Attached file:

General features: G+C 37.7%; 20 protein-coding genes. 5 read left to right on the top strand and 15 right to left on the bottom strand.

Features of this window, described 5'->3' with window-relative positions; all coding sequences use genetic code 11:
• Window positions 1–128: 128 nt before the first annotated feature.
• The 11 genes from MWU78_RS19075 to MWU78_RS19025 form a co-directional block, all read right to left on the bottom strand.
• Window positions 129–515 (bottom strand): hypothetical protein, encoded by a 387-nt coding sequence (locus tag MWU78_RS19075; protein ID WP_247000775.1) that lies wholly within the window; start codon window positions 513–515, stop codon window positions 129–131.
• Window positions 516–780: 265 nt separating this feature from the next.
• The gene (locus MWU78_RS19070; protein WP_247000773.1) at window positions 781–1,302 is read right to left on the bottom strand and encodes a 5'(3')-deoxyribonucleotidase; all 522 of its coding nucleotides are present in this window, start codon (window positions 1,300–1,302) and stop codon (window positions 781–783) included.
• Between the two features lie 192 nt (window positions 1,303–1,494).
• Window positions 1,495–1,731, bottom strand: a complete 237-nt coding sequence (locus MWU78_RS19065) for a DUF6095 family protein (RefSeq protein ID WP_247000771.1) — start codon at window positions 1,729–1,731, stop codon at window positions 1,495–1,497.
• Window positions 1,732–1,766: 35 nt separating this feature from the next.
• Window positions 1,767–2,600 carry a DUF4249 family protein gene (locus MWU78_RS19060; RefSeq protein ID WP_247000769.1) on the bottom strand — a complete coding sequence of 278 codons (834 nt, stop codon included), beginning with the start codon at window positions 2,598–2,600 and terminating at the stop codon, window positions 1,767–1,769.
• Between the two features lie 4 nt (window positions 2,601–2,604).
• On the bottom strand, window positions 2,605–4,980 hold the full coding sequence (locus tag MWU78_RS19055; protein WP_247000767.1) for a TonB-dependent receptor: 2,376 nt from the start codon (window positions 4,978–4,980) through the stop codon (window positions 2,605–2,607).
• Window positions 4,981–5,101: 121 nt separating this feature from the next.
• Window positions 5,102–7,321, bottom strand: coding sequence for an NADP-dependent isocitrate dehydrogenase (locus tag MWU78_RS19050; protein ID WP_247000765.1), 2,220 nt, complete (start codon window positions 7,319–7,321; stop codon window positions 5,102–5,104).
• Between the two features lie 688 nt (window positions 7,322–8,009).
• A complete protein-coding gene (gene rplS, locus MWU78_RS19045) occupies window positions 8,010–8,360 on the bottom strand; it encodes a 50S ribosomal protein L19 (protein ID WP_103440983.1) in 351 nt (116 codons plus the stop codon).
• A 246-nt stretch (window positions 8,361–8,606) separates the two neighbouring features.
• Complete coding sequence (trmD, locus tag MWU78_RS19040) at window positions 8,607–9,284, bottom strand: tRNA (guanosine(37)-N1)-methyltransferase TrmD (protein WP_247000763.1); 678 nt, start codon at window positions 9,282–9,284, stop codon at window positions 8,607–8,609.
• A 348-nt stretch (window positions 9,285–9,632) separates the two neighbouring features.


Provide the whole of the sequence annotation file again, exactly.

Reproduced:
General features: G+C 37.7%; 20 protein-coding genes. 5 read left to right on the top strand and 15 right to left on the bottom strand.

Features of this window, described 5'->3' with window-relative positions; all coding sequences use genetic code 11:
• Window positions 1–128: 128 nt before the first annotated feature.
• The 11 genes from MWU78_RS19075 to MWU78_RS19025 form a co-directional block, all read right to left on the bottom strand.
• Window positions 129–515 (bottom strand): hypothetical protein, encoded by a 387-nt coding sequence (locus tag MWU78_RS19075; protein ID WP_247000775.1) that lies wholly within the window; start codon window positions 513–515, stop codon window positions 129–131.
• Window positions 516–780: 265 nt separating this feature from the next.
• The gene (locus MWU78_RS19070; protein WP_247000773.1) at window positions 781–1,302 is read right to left on the bottom strand and encodes a 5'(3')-deoxyribonucleotidase; all 522 of its coding nucleotides are present in this window, start codon (window positions 1,300–1,302) and stop codon (window positions 781–783) included.
• Between the two features lie 192 nt (window positions 1,303–1,494).
• Window positions 1,495–1,731, bottom strand: a complete 237-nt coding sequence (locus MWU78_RS19065) for a DUF6095 family protein (RefSeq protein ID WP_247000771.1) — start codon at window positions 1,729–1,731, stop codon at window positions 1,495–1,497.
• Window positions 1,732–1,766: 35 nt separating this feature from the next.
• Window positions 1,767–2,600 carry a DUF4249 family protein gene (locus MWU78_RS19060; RefSeq protein ID WP_247000769.1) on the bottom strand — a complete coding sequence of 278 codons (834 nt, stop codon included), beginning with the start codon at window positions 2,598–2,600 and terminating at the stop codon, window positions 1,767–1,769.
• Between the two features lie 4 nt (window positions 2,601–2,604).
• On the bottom strand, window positions 2,605–4,980 hold the full coding sequence (locus tag MWU78_RS19055; protein WP_247000767.1) for a TonB-dependent receptor: 2,376 nt from the start codon (window positions 4,978–4,980) through the stop codon (window positions 2,605–2,607).
• Window positions 4,981–5,101: 121 nt separating this feature from the next.
• Window positions 5,102–7,321, bottom strand: coding sequence for an NADP-dependent isocitrate dehydrogenase (locus tag MWU78_RS19050; protein ID WP_247000765.1), 2,220 nt, complete (start codon window positions 7,319–7,321; stop codon window positions 5,102–5,104).
• Between the two features lie 688 nt (window positions 7,322–8,009).
• A complete protein-coding gene (gene rplS, locus MWU78_RS19045) occupies window positions 8,010–8,360 on the bottom strand; it encodes a 50S ribosomal protein L19 (protein ID WP_103440983.1) in 351 nt (116 codons plus the stop codon).
• A 246-nt stretch (window positions 8,361–8,606) separates the two neighbouring features.
• Complete coding sequence (trmD, locus tag MWU78_RS19040) at window positions 8,607–9,284, bottom strand: tRNA (guanosine(37)-N1)-methyltransferase TrmD (protein WP_247000763.1); 678 nt, start codon at window positions 9,282–9,284, stop codon at window positions 8,607–8,609.
• A 348-nt stretch (window positions 9,285–9,632) separates the two neighbouring features.